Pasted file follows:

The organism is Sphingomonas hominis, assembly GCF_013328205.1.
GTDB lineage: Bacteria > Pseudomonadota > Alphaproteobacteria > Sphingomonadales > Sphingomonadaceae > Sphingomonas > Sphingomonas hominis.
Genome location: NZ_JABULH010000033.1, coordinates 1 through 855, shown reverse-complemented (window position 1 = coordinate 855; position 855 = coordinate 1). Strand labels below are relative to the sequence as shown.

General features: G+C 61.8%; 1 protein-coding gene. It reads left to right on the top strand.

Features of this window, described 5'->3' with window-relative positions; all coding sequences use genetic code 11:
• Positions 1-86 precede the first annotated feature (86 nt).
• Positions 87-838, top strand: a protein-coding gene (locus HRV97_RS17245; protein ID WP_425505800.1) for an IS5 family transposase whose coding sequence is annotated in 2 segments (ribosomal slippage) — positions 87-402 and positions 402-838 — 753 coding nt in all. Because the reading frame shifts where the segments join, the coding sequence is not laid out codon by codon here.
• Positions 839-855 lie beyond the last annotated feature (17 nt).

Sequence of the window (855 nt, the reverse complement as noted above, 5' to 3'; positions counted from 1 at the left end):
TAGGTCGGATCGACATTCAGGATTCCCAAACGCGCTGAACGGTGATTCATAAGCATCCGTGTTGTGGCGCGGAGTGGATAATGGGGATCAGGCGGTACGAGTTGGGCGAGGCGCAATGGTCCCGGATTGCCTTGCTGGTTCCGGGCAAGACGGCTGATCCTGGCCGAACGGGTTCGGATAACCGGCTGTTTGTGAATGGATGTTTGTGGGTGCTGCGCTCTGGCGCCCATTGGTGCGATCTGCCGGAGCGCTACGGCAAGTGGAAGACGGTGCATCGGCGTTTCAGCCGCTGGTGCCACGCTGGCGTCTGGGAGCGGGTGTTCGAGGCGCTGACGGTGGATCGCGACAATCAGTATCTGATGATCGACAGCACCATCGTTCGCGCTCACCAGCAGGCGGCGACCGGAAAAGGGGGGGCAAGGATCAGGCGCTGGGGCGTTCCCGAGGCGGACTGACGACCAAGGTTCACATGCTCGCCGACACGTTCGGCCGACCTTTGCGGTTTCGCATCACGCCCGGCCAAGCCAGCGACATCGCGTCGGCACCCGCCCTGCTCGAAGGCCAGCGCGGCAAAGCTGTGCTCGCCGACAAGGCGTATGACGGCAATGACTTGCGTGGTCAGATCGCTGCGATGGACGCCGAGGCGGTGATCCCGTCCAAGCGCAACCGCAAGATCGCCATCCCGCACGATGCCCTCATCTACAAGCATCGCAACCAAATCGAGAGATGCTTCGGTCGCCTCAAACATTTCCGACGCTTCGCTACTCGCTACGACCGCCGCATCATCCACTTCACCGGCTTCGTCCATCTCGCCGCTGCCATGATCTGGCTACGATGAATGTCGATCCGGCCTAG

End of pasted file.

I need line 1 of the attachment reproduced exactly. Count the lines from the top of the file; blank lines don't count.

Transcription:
The organism is Sphingomonas hominis, assembly GCF_013328205.1.